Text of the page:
Shrimp, Avocado and Mango Cocktail

1 lb shrimp, shelled, headed and deveined

1 mango, peeled and cut into cubes

1 avocado, peeled and cut into cubes

2 scallions, thinly sliced

1 small bunch cilantro, chopped

1/4 tsp piment d’espelette

3 tbsp lime juice

1 tbsp sugar

2 tbsp olive oil

Place the shrimp, mango, avocado, scallions, cilantro and piment in a large bowl.  Whisk the lime juice, sugar and olive oil together.  Pour over the shrimp mixture and blend well. Refrigerate for an hour and serve.





















Posted in American, Cooking, Food and Wine, French, Main dishes, Recipes, Seafood | Tagged , , , , , , | 24 Comments

Pascal’s Turnips



Pascal is a maraîcher or truck gardener.  He grows a lot of lettuce that he sells to both farmers’ markets and supermarkets.  Besides lettuce, he also has turnips, mirabelles and probably some other vegetables and fruits that I haven’t discovered yet.  He gifted me with some very young and tender turnips.  Merci Pascal :)


Coming off an ice cream overdose, Pascal’s gift was timely.  I immediately browned some lardons ,sliced some shallots and considered spinach for a possible iron deficiency ;)


Turnip Medley

1/2 cup lardons or bacon, diced

1 tbsp butter

2 large shallots, thinly sliced

1 lb young turnips, large dice

Salt and pepper

2 tbsp balsamic vinegar

2 tbsp water

2 cups spinach, coarsely chopped

Brown and crisp the lardons in a large skillet then remove and set aside.  Remove all but 1 tbsp of lardons fat from the skillet and add the butter.  Add the shallots and saute until soft and a little brown, then remove and place with the lardons.  Add the diced turnips to the skillet, season with salt and pepper, then stir and cook until a light brown.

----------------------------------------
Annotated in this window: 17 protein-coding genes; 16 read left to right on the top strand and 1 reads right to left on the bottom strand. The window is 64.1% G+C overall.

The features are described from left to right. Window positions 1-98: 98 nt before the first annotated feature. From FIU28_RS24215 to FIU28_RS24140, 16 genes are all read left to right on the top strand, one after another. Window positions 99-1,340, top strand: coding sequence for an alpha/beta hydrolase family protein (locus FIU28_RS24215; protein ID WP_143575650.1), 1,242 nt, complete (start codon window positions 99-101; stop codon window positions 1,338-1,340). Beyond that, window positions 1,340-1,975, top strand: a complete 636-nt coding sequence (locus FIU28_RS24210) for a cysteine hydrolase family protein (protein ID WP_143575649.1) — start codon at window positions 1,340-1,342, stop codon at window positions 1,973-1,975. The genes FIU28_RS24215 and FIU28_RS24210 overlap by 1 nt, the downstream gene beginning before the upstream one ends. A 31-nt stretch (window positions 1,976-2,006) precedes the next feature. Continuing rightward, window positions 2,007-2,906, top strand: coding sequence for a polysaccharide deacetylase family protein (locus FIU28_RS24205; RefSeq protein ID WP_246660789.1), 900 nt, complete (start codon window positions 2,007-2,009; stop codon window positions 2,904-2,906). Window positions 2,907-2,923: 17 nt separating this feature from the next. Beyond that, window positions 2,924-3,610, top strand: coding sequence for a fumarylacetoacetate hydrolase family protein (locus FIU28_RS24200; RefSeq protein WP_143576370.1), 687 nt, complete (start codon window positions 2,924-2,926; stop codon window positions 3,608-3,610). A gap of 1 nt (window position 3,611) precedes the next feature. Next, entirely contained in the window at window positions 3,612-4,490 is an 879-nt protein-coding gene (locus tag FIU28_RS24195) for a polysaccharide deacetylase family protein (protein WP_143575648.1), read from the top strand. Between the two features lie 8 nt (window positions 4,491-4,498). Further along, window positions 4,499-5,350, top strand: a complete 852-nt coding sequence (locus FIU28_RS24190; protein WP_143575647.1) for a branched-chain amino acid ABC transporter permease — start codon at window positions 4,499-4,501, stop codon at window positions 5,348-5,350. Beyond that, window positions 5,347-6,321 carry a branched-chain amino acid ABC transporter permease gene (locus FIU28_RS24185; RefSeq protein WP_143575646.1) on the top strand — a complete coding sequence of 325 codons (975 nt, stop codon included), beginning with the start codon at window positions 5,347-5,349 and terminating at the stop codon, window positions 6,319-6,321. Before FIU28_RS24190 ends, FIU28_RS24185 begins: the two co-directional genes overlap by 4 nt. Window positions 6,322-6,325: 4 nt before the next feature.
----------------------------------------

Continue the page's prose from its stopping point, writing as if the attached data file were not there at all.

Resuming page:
Return the lardons and shallots to the skillet, add the vinegar and water, then cover and steam for about 3 minutes.  Add the spinach and saute until just wilted.







Posted in American, Cooking, Food and Wine, Main dishes, Recipes, side dish, Vegetables | Tagged , , , , , , | 18 Comments

Strawberry Ice Cream

IMG_8922bApparently, I’m not over the homemade ice cream craving and although the strawberry season is well over in France, I found some sweet strawberries from Belgium in the market.


My Cuisinart ice cream making machine is so simple to use and clean, I’m practically forced to make ice cream, even though it’s cold and raining outside.  You think Le Parret will say no?   Not until he doesn’t have the strength to lift a spoon :D


Even though he criticized the fact that I don’t make custard ice cream, he was disappointed to hear that I’m retiring the ice cream maker until Spring.  It’s getting cold and time to make heavier, warmer fare.  I’ve got a new pasta machine that I hope to impress myself with ;)

Strawberry Ice Cream

1 1/2 lb fresh strawberries, sliced

Juice 1/2 lemon

1 cup sugar

2 large eggs

2 cups heavy cream

1 cup milk

Mix the 2/3 of the strawberries, lemon juice and 1/2 cup of the sugar together, refrigerate for 2 hours, stirring every 30 minutes.  Strain the juice from the fruit, refrigerate the fruit and reserve the juice.

Whisk the eggs together in a bowl for about 1-2 minutes until fluffy.  Add the remaining 1/2 cup of sugar a little at a time until blended.  Add the cream and milk and whisk until blended.  Blend in the juice and put this mixture into the chilled container of an ice cream making machine, then turn it on for about 30 minutes.  Add the sugared and natural 1/2 lb of strawberries and continue to run the machine for 10-15 minutes.  Remove the ice cream from the container and freeze for a couple of hours.  Or just follow the instructions for your ice cream machine.

Posted in American, Cooking, Dessert, Food and Wine, Fruit, Recipes | Tagged , , , , , , | 18 Comments

Chez Willie and Toutoune